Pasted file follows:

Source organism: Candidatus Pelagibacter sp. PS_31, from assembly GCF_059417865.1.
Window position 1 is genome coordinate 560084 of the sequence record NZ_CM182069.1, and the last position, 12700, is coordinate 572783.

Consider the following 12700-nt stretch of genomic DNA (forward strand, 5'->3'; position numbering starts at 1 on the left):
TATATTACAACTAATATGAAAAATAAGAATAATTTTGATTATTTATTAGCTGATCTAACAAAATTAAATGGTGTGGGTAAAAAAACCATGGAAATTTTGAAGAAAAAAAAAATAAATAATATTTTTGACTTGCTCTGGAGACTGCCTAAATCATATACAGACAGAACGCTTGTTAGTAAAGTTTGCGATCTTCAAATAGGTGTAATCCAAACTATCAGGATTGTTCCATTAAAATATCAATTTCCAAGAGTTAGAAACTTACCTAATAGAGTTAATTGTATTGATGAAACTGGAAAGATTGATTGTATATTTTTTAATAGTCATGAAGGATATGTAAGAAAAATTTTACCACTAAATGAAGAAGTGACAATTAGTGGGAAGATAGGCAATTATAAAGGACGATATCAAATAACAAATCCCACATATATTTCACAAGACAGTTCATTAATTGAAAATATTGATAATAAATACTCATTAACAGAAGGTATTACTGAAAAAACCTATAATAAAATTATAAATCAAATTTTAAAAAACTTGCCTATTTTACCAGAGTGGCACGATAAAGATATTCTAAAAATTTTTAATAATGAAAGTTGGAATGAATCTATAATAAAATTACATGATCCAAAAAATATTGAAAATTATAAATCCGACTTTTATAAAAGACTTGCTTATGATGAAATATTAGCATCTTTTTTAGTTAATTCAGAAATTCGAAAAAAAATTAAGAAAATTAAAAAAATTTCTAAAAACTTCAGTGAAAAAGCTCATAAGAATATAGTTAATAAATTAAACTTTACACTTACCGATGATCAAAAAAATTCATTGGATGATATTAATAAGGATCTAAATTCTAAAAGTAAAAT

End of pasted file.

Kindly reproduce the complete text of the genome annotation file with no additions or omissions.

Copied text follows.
Source organism: Candidatus Pelagibacter sp. PS_31, from assembly GCF_059417865.1.
Window position 1 is genome coordinate 560084 of the sequence record NZ_CM182069.1, and the last position, 12700, is coordinate 572783.

Consider the following 12700-nt stretch of genomic DNA (forward strand, 5'->3'; position numbering starts at 1 on the left):
TATATTACAACTAATATGAAAAATAAGAATAATTTTGATTATTTATTAGCTGATCTAACAAAATTAAATGGTGTGGGTAAAAAAACCATGGAAATTTTGAAGAAAAAAAAAATAAATAATATTTTTGACTTGCTCTGGAGACTGCCTAAATCATATACAGACAGAACGCTTGTTAGTAAAGTTTGCGATCTTCAAATAGGTGTAATCCAAACTATCAGGATTGTTCCATTAAAATATCAATTTCCAAGAGTTAGAAACTTACCTAATAGAGTTAATTGTATTGATGAAACTGGAAAGATTGATTGTATATTTTTTAATAGTCATGAAGGATATGTAAGAAAAATTTTACCACTAAATGAAGAAGTGACAATTAGTGGGAAGATAGGCAATTATAAAGGACGATATCAAATAACAAATCCCACATATATTTCACAAGACAGTTCATTAATTGAAAATATTGATAATAAATACTCATTAACAGAAGGTATTACTGAAAAAACCTATAATAAAATTATAAATCAAATTTTAAAAAACTTGCCTATTTTACCAGAGTGGCACGATAAAGATATTCTAAAAATTTTTAATAATGAAAGTTGGAATGAATCTATAATAAAATTACATGATCCAAAAAATATTGAAAATTATAAATCCGACTTTTATAAAAGACTTGCTTATGATGAAATATTAGCATCTTTTTTAGTTAATTCAGAAATTCGAAAAAAAATTAAGAAAATTAAAAAAATTTCTAAAAACTTCAGTGAAAAAGCTCATAAGAATATAGTTAATAAATTAAACTTTACACTTACCGATGATCAAAAAAATTCATTGGATGATATTAATAAGGATCTAAATTCTAAAAGTAAAAT